Part of the reason for that stems from the fact that the movie often smacks of a Tarantino influence. At this point in film history, that's probably inevitable; almost every modern film that tries to be hip and edgy offers a nod to Quentin. However, his movies worked because of the delicate balance between the savagery of the actions they depict and the quirky little bits of dialogue and character development. Tarantino's worlds are alien to us but they seem essentially real because so many of us can connect to much of what the participants say.

That's not the case in The Big Hit. It's just a big cartoon, so when it tries to "get serious," we can't really accept it. Because of this, it suffers from a lack of charisma at its center. Melvin is a sympathetic character, but he's not too interesting. Actually, I think that issue stems mainly from Wahlberg's acting. He's often not a very good performer, and just as in Boogie Nights, he frequently seems flat and wooden. We root for Melvin, but only halfheartedly.

Still, for all my critical complaints, The Big Hit offers enough entertainment to be worth a watch. Despite that Internet opinion, it doesn’t provide a perfect experience. In fact, it contains quite a few flaws. But for action fans, it should merit a look.

The DVD Grades: Picture A- / Audio A- / Bonus B+

The Big Hit appears in an aspect ratio of approximately 1.85:1 and in a fullscreen version on this double-sided, single-layered DVD; the widescreen image has been enhanced for 16X9 televisions. Only the letterboxed edition was examined for this review. Overall, this was a terrific transfer that only showed a few minor concerns.

Sharpness consistently looked excellent. The movie always appeared crisp and well defined. At no time did I witness any signs of softness or fuzziness. Jagged edges and moiré effects caused no concerns, and I also detected no signs of edge enhancement. Print flaws seemed very minor. Some light grain appeared in a few slow-motion shots, and I also saw a few specks of grit. However, these were very modest issues; for the most part, the movie remained clean and fresh.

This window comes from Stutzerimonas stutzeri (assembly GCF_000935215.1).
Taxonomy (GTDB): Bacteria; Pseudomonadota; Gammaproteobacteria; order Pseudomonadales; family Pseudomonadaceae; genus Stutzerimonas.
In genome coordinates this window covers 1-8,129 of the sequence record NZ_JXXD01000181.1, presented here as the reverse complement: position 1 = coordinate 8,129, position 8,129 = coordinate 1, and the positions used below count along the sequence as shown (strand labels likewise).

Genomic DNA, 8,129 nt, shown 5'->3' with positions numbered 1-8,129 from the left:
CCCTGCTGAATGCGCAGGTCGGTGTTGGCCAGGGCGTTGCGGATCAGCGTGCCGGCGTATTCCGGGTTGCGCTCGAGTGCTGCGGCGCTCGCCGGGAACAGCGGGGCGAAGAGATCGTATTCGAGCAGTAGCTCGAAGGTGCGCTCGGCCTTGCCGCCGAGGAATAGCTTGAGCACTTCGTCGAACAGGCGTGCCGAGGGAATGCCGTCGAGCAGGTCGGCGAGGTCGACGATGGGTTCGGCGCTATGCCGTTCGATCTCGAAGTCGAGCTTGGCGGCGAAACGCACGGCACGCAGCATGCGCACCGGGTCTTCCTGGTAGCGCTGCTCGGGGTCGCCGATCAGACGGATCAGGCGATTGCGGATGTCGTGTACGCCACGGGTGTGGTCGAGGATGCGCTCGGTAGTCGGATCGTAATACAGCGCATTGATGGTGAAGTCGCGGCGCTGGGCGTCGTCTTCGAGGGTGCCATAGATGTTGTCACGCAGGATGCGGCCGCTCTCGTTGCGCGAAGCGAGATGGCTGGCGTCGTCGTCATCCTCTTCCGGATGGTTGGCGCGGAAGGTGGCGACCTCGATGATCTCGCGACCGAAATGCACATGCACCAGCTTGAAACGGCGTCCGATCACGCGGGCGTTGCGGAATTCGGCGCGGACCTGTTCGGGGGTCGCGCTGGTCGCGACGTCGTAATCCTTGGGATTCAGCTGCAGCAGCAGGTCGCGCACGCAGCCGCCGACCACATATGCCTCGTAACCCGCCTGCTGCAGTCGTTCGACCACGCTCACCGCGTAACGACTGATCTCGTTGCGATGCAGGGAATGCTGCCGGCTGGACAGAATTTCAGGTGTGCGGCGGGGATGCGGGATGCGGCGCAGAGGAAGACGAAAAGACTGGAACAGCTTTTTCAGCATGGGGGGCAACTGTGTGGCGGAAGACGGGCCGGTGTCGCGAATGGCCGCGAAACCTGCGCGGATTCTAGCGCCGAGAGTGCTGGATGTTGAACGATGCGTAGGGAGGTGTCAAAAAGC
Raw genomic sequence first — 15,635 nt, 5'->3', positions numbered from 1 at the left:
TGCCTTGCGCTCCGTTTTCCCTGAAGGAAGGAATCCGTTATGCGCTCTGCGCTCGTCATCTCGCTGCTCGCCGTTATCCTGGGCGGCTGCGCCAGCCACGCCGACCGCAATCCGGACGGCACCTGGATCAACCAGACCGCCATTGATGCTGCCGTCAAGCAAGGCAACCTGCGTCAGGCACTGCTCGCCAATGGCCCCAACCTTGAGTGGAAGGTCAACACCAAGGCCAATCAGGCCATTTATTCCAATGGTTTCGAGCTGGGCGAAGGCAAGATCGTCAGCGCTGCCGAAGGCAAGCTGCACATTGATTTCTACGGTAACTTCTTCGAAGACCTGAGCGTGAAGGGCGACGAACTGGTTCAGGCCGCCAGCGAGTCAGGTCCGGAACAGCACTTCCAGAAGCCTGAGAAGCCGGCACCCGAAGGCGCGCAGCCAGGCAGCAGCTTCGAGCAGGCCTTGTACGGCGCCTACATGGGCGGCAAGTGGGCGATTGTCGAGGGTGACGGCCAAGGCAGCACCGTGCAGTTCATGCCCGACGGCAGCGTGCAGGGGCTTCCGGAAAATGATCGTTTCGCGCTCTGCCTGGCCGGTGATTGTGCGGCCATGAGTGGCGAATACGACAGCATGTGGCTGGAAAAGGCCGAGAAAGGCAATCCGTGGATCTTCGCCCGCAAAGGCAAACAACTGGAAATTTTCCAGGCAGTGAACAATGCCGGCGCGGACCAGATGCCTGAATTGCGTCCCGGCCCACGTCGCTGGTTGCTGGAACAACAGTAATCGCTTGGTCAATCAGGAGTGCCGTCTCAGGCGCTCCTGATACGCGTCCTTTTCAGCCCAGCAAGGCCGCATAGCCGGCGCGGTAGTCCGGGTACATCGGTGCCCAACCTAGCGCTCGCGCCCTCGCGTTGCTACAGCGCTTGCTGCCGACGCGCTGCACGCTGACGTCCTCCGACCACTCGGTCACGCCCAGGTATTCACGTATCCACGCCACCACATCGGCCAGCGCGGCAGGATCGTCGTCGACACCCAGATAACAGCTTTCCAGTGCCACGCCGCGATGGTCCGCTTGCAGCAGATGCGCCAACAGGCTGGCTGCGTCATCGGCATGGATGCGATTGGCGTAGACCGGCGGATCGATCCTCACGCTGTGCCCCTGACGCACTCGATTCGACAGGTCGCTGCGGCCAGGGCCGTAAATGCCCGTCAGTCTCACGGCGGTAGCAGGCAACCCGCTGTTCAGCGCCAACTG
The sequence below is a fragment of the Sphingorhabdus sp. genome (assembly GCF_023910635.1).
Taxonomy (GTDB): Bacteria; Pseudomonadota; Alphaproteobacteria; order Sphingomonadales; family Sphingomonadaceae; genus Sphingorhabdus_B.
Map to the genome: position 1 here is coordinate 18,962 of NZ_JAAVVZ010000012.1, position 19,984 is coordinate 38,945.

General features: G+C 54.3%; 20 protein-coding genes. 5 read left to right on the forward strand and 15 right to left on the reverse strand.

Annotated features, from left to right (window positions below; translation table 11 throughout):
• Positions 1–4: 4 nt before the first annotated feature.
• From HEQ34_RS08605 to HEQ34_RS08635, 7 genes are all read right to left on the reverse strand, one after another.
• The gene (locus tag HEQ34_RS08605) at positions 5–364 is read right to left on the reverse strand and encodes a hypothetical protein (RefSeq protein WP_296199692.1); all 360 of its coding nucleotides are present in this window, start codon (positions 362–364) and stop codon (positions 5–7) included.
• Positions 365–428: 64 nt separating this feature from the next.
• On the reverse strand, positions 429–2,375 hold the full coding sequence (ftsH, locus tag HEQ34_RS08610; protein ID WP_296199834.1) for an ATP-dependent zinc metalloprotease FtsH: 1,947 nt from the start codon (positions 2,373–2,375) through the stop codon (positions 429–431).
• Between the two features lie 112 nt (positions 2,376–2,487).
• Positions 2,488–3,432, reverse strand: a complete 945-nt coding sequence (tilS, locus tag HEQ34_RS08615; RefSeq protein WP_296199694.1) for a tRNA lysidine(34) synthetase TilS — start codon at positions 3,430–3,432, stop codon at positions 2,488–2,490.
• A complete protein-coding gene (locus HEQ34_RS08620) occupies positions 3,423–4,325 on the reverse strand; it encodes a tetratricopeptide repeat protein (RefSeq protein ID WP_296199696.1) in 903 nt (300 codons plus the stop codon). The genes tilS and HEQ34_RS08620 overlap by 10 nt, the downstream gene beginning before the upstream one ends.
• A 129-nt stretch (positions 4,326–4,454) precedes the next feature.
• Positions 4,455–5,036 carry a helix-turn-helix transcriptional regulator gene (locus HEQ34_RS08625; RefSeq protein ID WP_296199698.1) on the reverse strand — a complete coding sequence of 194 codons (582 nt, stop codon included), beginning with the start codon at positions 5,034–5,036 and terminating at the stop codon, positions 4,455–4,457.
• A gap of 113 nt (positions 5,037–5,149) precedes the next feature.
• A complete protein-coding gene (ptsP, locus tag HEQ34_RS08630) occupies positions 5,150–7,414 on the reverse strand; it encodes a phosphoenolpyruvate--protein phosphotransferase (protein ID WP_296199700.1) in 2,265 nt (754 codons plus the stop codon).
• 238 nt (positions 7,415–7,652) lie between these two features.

Colors came across as nicely bright and bold. The movie featured a vivid palette that worked for its comic book tone, and the hues appeared very vibrant and lively at all times. I saw no concerns related to bleeding, noise, or other areas. Black levels were deep and dense, while shadow detail seemed clear and appropriately heavy without any excessive opacity. Ultimately, The Big Hit fell short of reference level, but it offered a very solid visual experience.

Also excellent was the Dolby Digital 5.1 soundtrack of The Big Hit. It featured a very active soundfield. Actually, at times the mix seemed a little too active; for example, during one scene in which Melvin worked out on a punching bag, the exaggerated use of the surrounds became a little distracting. However, this attitude ultimately worked for the cartoony nature of the flick. The front channels displayed good stereo presence for the music and also offered well-delineated effects that blended together nicely and moved cleanly from channel to channel. The surrounds contributed a lot of unique audio, especially during the movie’s many action sequences. The track blasted a great deal of vivid audio from the rear, and the elements meshed together well to create an encompassing and involving setting.